Configuring the Memory Manager
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This section describes how to configure the Memory Manager.
Note: You can change some memory manager configuration settings while the Memory Manager is in use. All the configuration settings are global settings and affect all threads that are using the Memory Manager. Unless otherwise stated, all functions and procedures are thread safe.These configuration options are for the local Memory Manager only. Setting these options inside a library when the library is sharing the Memory Manager of the main application will have no effect.
To set the minimum block alignment for the Memory Manager
- Use the function GetMinimumBlockAlignment to fetch the current minimum block alignment.
- Select the appropriate memory block alignment for your application. Available block alignments are 8-byte (System.mba8Byte) and 16-byte (System.mba16Byte).
- To change the memory block alignment, use the procedure SetMinimumBlockAlignment.
Note: Memory allocated through the Memory Manager is guaranteed to be aligned to at least 8-byte boundaries. 16-byte alignment is useful when memory blocks will be manipulated using SSE instructions, but may increase the memory usage overhead.
To report memory leaks on shutdown
- Set the global variable System.ReportMemoryLeaksOnShutdown to True.
- When the Memory Manager shuts down, it scans the memory pool and report all unregistered memory leaks in a message dialog. To register and unregister expected memory leaks, use the RegisterExpectedMemoryLeak and UnregisterExpectedMemoryLeak procedures.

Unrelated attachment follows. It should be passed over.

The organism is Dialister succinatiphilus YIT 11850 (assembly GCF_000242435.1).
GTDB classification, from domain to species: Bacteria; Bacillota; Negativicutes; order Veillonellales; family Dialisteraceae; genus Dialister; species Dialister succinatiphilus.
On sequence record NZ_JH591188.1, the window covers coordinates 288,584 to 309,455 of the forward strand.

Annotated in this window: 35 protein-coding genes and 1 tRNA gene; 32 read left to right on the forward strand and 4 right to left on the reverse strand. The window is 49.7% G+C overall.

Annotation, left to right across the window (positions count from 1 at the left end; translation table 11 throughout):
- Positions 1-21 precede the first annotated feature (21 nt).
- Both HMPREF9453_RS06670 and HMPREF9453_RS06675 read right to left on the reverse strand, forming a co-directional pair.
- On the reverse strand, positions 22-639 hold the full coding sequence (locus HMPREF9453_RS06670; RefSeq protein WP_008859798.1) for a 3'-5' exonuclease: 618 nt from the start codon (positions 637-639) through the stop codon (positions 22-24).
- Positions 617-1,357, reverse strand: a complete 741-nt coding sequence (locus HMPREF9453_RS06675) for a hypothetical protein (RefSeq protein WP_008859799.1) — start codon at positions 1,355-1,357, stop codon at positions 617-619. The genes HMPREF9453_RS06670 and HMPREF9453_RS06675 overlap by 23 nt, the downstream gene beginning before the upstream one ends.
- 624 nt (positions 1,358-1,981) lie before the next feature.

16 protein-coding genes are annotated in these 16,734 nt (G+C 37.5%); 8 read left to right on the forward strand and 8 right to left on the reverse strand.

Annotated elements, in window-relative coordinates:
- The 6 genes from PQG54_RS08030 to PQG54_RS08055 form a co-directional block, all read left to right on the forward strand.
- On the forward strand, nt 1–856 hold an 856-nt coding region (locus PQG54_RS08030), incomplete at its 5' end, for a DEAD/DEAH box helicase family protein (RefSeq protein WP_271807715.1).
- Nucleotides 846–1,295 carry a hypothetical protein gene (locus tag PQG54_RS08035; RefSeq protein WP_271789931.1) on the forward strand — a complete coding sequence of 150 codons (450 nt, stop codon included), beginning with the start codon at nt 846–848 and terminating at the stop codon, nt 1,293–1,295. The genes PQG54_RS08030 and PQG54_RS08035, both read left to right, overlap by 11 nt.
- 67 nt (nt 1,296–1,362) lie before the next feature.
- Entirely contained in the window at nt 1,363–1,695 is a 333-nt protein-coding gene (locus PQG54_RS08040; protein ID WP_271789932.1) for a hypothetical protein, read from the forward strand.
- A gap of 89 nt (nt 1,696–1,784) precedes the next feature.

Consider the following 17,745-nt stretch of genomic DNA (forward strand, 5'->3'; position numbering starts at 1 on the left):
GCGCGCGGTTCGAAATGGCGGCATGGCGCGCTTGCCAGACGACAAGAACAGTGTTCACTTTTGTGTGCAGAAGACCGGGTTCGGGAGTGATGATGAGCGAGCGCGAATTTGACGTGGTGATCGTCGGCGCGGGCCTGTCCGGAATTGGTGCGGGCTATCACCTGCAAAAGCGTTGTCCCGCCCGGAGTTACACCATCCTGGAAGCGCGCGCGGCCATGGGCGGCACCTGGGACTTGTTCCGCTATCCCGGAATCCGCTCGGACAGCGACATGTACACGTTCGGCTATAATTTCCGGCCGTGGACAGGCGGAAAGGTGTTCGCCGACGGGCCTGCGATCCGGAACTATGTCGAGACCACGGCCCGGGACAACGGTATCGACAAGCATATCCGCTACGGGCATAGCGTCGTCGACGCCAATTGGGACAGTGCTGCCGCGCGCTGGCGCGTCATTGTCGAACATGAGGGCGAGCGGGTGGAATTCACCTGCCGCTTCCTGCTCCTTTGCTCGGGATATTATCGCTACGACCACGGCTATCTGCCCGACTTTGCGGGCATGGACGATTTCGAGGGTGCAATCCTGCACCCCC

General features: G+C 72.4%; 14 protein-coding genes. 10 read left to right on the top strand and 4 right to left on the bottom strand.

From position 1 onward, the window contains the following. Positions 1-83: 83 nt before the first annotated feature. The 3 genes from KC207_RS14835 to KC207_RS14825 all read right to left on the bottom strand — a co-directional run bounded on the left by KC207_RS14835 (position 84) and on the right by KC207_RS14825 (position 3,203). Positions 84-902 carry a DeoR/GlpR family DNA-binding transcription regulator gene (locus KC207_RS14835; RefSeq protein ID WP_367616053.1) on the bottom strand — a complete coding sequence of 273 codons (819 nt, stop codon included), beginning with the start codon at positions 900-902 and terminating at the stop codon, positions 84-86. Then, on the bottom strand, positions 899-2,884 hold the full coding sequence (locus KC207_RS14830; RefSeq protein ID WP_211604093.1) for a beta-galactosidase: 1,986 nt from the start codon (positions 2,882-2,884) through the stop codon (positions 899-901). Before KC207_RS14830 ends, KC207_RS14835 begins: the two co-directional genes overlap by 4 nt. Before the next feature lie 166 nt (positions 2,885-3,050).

Note: The Memory Manager can report memory that was allocated but not freed at the time the Memory Manager shuts down. Such memory blocks are called memory leaks and are often the result of programming errors. The default value for System.ReportMemoryLeaksOnShutdown is False.The class of a leak is determined by examining the first dword in the block. The reported classes of leaks may not always be 100% accurate. A leak is reported as a string leak if it appears to be an AnsiString. If the Memory Manager is unable to estimate the type of leak, it will be reported as belonging to the unknown class.
To never sleep on thread contention in the Memory Manager
- Set the global variable System.NeverSleepOnMMThreadContention to True.
- When a thread contention occurs inside the Memory Manager, it will wait inside a loop until the contention is resolved.
Note: The Memory Manager is a shared resource, and when many threads in the application attempt to perform a Memory Manager operation at the same time, one or more threads might have to wait for a pending operation in another thread to complete before it can continue. This situation is called thread contention. When a thread contention occurs inside the Memory Manager, the default behavior is to relinquish the remaining time in the thread's time slice. If the resource is still not available when the thread enters its next time slice, the Memory Manager calls the OS procedure Sleep to force it to wait longer (roughly 20 milliseconds) before trying again. This behavior works well on machines with single or dual core CPUs, and also when the ratio of the number of running threads to number of CPU cores is relatively high (greater than 2:1). In other situations, better performance can be obtained by entering a busy waiting loop until the resource becomes available. If System.NeverSleepOnMMThreadContention is True, the Memory Manager will enter a wait loop instead of scheduling out. The default value for System.NeverSleepOnMMThreadContention is False.
Getting the Source for the Memory Manager
Full source code for the Memory Manager (FastMM) is available on SourceForge:
With the full version of FastMM, you can run the memory manager in a special "debug" mode which is useful for detecting heap corruption and memory leaks. Additional features in the full version of FastMM:
- Double free objects / interfaces
- File logging and reports
For more information, please see the comments in the FastMM source code(FastMM4.pas and FastMM4Options.inc).
- Memory Management on the Win32 Platform
- Increasing the Memory Address Space
- Registering Memory Leaks
- Monitoring Memory Usage
- Sharing Memory